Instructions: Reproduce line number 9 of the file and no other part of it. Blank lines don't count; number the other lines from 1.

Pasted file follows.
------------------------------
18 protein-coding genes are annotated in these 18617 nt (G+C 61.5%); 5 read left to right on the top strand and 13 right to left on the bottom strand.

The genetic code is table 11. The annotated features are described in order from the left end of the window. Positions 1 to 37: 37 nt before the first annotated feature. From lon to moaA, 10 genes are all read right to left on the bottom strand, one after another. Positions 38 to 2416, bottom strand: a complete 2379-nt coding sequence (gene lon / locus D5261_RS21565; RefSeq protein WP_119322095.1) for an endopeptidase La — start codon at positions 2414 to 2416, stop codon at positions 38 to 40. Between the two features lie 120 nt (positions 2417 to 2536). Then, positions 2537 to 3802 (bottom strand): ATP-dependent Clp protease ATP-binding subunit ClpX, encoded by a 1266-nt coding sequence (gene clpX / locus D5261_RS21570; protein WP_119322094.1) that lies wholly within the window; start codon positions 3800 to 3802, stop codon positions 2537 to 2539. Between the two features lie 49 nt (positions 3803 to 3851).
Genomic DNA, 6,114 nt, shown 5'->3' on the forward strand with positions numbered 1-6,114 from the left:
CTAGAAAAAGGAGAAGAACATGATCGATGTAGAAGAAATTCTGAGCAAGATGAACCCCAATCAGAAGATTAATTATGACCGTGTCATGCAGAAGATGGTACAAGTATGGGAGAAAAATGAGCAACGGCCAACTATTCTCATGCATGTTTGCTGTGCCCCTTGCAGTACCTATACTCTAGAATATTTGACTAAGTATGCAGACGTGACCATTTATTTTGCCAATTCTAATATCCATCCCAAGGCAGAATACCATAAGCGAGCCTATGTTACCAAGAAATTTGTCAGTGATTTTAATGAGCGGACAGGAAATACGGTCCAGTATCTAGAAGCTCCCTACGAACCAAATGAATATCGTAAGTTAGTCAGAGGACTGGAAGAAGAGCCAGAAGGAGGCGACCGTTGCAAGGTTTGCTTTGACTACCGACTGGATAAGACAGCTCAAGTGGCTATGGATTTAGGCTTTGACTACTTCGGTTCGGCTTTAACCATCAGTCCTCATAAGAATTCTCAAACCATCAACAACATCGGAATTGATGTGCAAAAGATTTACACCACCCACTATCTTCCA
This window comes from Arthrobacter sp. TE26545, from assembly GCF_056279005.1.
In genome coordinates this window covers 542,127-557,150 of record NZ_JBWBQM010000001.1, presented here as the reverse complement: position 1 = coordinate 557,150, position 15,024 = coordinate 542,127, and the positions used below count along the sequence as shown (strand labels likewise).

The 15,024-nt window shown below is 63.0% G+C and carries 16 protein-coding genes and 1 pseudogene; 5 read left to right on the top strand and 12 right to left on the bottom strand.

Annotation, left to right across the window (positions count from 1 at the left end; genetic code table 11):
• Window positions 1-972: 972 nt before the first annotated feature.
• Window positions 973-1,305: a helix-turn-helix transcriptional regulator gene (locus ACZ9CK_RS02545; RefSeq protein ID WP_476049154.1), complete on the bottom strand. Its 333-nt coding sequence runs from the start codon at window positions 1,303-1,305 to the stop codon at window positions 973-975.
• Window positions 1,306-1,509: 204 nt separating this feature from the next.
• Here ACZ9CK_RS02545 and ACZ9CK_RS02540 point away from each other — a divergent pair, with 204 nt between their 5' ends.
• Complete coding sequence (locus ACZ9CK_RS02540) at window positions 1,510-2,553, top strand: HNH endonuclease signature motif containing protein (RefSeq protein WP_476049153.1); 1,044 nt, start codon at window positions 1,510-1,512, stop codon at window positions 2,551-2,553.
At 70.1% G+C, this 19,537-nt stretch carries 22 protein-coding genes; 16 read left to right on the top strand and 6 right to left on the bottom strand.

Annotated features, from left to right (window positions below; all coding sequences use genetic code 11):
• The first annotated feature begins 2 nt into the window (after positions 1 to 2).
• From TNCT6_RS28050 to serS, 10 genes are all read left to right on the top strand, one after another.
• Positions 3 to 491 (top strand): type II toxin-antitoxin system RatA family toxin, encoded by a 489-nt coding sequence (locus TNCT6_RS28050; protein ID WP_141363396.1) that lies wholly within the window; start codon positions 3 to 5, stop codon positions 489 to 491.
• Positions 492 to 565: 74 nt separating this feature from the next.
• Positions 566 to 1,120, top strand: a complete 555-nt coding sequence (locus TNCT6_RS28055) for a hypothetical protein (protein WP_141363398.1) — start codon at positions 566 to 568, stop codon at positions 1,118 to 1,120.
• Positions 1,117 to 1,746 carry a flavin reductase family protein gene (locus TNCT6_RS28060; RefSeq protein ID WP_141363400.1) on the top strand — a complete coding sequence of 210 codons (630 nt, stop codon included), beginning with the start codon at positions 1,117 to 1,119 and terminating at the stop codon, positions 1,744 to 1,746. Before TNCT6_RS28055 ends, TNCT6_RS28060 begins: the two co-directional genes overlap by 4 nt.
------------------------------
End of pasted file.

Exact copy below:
• Window positions 1-972: 972 nt before the first annotated feature.